On Martin Luther King, Jr. Day, January 19, 2015, I gave the following speech outside of our local youth jail.
My Sisters and Brothers,
Greetings on this day of remembrance for the great fighter and radical, Dr. Martin Luther King, Jr. Many thanks to the MLK Celebration Committee, and all who, through their dedication, ensured that we could come together today.
As we stand here, more than four decades after the assassination of Dr. King, we see racial injustice persisting as a defining characteristic of American society.
In our city, 54 percent of black children live in poor households, compared to 6 percent of white children. Black people in Seattle face higher unemployment, worse schools, fewer good jobs and decreased services compared to white counterparts.
Across the US, we bear witness as the brutality of an increasingly militarized police takes young black life after young black life. African Americans now constitute nearly one million of the total 2.3 million incarcerated population.
We stand here today at the site of the current youth detention center. We are told that the solution to the inhumane conditions here is to build a new and larger, $200 million detention center.
Obviously, we do not want anyone to be in inhumane conditions. But if inhumane conditions were the real issue, let’s be clear: incarcerating children is inhumane. If King County was proposing renovations to improve conditions, while mainly investing dollars in expanding youth programs, it would be far less concerning.
Seattle spends a total of less than $5 million a year on all the jobs programs for all young people combined. Imagine the impact on crime if the city and county invested these $200 million not in jail cells, but in youth jobs. In programs like the highly successful CareerBridge that has been spearheaded by organizations such as Black Prisoners Caucus, Village of Hope, and Africa Town.
A strong and all-encompassing coalition of community and political organizations rallied against the youth jail vote on the County Council and the City Council. The NAACP; Ending the Prison Industrial Complex (EPIC); Washington Incarceration Stops Here (WISH); the Faith Action Network; Youth Undoing Institutional Racism (YUIR); No New Jim Crow Seattle; the Black Prisoners’ Caucus; the Gender Justice League; the Not One More Deportation Campaign; Collectivo de Detenido Northwest Detention Center; Coalition of Anti-Racist Whites; and Families FIRST (Friends Involved in Resistance to State Torture); faith leaders; academics; and health care professionals. The broad community spoke decisively against the new youth jail.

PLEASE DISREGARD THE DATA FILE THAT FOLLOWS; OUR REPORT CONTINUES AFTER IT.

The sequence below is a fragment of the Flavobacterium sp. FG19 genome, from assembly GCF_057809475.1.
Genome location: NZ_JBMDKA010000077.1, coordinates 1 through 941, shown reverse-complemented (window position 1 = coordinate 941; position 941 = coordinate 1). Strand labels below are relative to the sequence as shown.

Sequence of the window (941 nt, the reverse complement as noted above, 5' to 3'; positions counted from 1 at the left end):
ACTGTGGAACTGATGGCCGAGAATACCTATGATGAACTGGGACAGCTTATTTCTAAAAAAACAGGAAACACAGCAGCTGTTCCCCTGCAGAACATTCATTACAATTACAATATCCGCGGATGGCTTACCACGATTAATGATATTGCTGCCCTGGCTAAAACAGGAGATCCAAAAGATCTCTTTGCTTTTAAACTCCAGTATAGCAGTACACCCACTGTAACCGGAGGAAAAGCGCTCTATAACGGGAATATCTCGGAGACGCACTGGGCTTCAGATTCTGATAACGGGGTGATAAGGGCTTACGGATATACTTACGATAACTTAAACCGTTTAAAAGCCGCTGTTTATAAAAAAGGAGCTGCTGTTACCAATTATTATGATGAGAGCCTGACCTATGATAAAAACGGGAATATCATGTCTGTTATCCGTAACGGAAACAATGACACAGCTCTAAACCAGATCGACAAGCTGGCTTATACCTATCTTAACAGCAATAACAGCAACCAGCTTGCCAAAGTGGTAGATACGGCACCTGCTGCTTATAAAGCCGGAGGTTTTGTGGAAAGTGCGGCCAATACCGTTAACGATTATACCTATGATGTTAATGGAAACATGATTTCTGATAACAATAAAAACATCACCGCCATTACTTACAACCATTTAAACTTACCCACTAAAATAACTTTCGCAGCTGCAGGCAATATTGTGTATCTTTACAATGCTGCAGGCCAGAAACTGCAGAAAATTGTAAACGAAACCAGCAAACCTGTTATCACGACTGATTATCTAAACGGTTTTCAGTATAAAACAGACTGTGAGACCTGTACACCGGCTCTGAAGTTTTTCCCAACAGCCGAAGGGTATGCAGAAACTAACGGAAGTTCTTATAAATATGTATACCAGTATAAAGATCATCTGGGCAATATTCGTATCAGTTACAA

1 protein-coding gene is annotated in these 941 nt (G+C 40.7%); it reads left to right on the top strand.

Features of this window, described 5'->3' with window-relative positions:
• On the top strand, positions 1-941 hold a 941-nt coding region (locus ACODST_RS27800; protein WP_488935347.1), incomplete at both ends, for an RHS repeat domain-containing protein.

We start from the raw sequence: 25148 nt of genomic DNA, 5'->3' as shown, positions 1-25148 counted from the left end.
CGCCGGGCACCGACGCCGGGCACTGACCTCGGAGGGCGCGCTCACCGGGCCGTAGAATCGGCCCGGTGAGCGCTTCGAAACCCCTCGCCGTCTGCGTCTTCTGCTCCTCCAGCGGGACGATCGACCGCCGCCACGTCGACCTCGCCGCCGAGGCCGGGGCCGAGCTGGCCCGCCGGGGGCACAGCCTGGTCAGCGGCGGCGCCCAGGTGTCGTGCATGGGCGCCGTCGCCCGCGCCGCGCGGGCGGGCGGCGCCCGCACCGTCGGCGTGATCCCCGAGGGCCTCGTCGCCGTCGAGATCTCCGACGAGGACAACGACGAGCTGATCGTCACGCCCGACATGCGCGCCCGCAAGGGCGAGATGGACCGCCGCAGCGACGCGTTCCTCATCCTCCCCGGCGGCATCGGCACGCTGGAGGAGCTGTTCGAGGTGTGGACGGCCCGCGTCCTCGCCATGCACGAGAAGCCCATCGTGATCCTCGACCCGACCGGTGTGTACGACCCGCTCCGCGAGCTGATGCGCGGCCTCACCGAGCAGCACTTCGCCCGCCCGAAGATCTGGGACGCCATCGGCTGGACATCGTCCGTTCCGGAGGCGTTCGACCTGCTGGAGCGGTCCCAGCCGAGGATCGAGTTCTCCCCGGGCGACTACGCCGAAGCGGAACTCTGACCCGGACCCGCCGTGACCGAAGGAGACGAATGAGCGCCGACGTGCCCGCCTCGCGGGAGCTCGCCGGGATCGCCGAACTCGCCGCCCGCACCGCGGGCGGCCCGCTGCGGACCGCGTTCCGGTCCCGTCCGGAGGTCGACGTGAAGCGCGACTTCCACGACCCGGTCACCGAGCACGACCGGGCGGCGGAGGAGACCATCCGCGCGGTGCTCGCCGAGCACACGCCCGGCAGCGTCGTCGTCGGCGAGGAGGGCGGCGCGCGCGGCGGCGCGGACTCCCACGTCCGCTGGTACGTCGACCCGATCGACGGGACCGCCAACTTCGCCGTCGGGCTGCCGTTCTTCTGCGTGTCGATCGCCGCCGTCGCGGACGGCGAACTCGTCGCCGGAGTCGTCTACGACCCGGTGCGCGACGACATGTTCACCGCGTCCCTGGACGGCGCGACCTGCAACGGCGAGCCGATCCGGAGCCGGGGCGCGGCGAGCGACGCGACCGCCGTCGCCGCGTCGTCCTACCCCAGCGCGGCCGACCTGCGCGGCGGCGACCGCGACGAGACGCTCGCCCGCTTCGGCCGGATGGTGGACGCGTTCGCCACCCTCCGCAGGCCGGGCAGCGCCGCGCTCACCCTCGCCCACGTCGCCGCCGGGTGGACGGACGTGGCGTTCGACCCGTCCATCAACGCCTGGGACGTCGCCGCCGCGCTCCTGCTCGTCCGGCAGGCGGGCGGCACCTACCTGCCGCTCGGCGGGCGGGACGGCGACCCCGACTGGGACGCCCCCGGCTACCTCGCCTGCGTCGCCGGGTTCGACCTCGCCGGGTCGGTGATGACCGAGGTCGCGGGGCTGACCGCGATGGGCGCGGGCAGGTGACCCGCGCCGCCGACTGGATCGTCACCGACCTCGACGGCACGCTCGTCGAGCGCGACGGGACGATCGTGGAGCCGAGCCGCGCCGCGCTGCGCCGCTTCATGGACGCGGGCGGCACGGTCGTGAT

And yet, mine was the sole No vote on the youth jail – one No vote on both the City Council and the County Council put together.
Why did no other elected official stand with this broad coalition of our community, and vote against business as usual – against the business of incarceration?
When I asked my fellow City Councilmembers – they said a No vote will not stop what is going on – yes, they said, there is racial injustice, yes, they said, we need to fight for fundamental solutions, but, they said, this is not a good time to vote No.
I hear this refrain over and over again: “This is not a good time, not the right time, this is not well-timed.”
Dr. King said, “we know from painful experience that freedom is never voluntarily given by the oppressor. It must be demanded by the oppressed. Frankly, I have yet to engage in a direct action campaign that was ‘well timed’ in the view of those who have not suffered unduly from the disease of segregation.” Dr. King also said, “justice too long delayed is justice denied.”
Racial division has throughout the history of this country been the key tool used by the elite to perpetuate class oppression, and to prevent a challenge to this exploitative system of capitalism. Such a challenge will require a mass struggle against racism AND capitalism. At the end of his life, Dr. King was grappling with this very question.
The movement against the youth jail coincides with the movement that began on the streets of Ferguson last August. This nationwide movement has become the most significant challenge so far to institutional racism in the US since the 1970s. Join this new movement.
Join the struggle to win radical political demands against racially biased policing, the struggle against the wider racial injustice, the struggle against the crushing economic inequality.
Join the struggle for a political alternative that will fight against the two big business parties that preside over this brutal system of capitalism, and to build a society that will ultimately be free of oppression.